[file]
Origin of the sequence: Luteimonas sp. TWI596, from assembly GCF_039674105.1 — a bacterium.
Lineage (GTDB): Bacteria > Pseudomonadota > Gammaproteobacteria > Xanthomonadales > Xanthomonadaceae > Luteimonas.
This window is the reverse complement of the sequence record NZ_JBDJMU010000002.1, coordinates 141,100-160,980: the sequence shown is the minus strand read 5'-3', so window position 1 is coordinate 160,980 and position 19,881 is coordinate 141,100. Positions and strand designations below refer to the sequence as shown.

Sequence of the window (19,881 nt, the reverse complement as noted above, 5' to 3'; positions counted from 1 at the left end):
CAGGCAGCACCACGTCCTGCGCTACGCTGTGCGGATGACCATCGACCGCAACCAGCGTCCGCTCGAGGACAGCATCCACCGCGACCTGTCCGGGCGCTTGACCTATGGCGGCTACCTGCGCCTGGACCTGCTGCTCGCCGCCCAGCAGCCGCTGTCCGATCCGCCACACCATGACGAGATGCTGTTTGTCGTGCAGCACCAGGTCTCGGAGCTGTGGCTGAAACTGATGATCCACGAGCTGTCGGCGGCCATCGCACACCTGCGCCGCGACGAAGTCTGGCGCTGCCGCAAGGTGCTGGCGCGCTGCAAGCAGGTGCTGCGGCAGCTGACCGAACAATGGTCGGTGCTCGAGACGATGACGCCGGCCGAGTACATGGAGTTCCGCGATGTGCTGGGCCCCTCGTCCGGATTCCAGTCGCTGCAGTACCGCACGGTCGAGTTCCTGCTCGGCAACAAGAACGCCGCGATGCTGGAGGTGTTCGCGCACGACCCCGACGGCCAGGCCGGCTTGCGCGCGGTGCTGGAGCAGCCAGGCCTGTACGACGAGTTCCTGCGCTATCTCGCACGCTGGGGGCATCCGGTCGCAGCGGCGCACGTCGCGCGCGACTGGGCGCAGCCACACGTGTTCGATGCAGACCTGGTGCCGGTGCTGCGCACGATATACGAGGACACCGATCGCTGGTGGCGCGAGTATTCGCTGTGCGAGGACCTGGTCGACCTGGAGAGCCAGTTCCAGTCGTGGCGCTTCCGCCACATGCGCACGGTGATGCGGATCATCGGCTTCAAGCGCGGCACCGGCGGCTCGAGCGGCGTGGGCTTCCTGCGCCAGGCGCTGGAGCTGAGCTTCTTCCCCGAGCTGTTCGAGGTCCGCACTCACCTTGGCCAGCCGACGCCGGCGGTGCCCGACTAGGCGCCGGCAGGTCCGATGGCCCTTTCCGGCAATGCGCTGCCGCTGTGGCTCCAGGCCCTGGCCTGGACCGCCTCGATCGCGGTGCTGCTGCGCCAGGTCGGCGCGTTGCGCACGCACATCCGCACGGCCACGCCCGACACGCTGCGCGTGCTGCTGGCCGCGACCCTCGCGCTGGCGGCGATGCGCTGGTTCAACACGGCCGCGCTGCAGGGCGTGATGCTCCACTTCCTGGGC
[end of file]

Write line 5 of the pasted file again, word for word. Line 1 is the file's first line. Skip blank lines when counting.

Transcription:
CAGGCAGCACCACGTCCTGCGCTACGCTGTGCGGATGACCATCGACCGCAACCAGCGTCCGCTCGAGGACAGCATCCACCGCGACCTGTCCGGGCGCTTGACCTATGGCGGCTACCTGCGCCTGGACCTGCTGCTCGCCGCCCAGCAGCCGCTGTCCGATCCGCCACACCATGACGAGATGCTGTTTGTCGTGCAGCACCAGGTCTCGGAGCTGTGGCTGAAACTGATGATCCACGAGCTGTCGGCGGCCATCGCACACCTGCGCCGCGACGAAGTCTGGCGCTGCCGCAAGGTGCTGGCGCGCTGCAAGCAGGTGCTGCGGCAGCTGACCGAACAATGGTCGGTGCTCGAGACGATGACGCCGGCCGAGTACATGGAGTTCCGCGATGTGCTGGGCCCCTCGTCCGGATTCCAGTCGCTGCAGTACCGCACGGTCGAGTTCCTGCTCGGCAACAAGAACGCCGCGATGCTGGAGGTGTTCGCGCACGACCCCGACGGCCAGGCCGGCTTGCGCGCGGTGCTGGAGCAGCCAGGCCTGTACGACGAGTTCCTGCGCTATCTCGCACGCTGGGGGCATCCGGTCGCAGCGGCGCACGTCGCGCGCGACTGGGCGCAGCCACACGTGTTCGATGCAGACCTGGTGCCGGTGCTGCGCACGATATACGAGGACACCGATCGCTGGTGGCGCGAGTATTCGCTGTGCGAGGACCTGGTCGACCTGGAGAGCCAGTTCCAGTCGTGGCGCTTCCGCCACATGCGCACGGTGATGCGGATCATCGGCTTCAAGCGCGGCACCGGCGGCTCGAGCGGCGTGGGCTTCCTGCGCCAGGCGCTGGAGCTGAGCTTCTTCCCCGAGCTGTTCGAGGTCCGCACTCACCTTGGCCAGCCGACGCCGGCGGTGCCCGACTAGGCGCCGGCAGGTCCGATGGCCCTTTCCGGCAATGCGCTGCCGCTGTGGCTCCAGGCCCTGGCCTGGACCGCCTCGATCGCGGTGCTGCTGCGCCAGGTCGGCGCGTTGCGCACGCACATCCGCACGGCCACGCCCGACACGCTGCGCGTGCTGCTGGCCGCGACCCTCGCGCTGGCGGCGATGCGCTGGTTCAACACGGCCGCGCTGCAGGGCGTGATGCTCCACTTCCTGGGC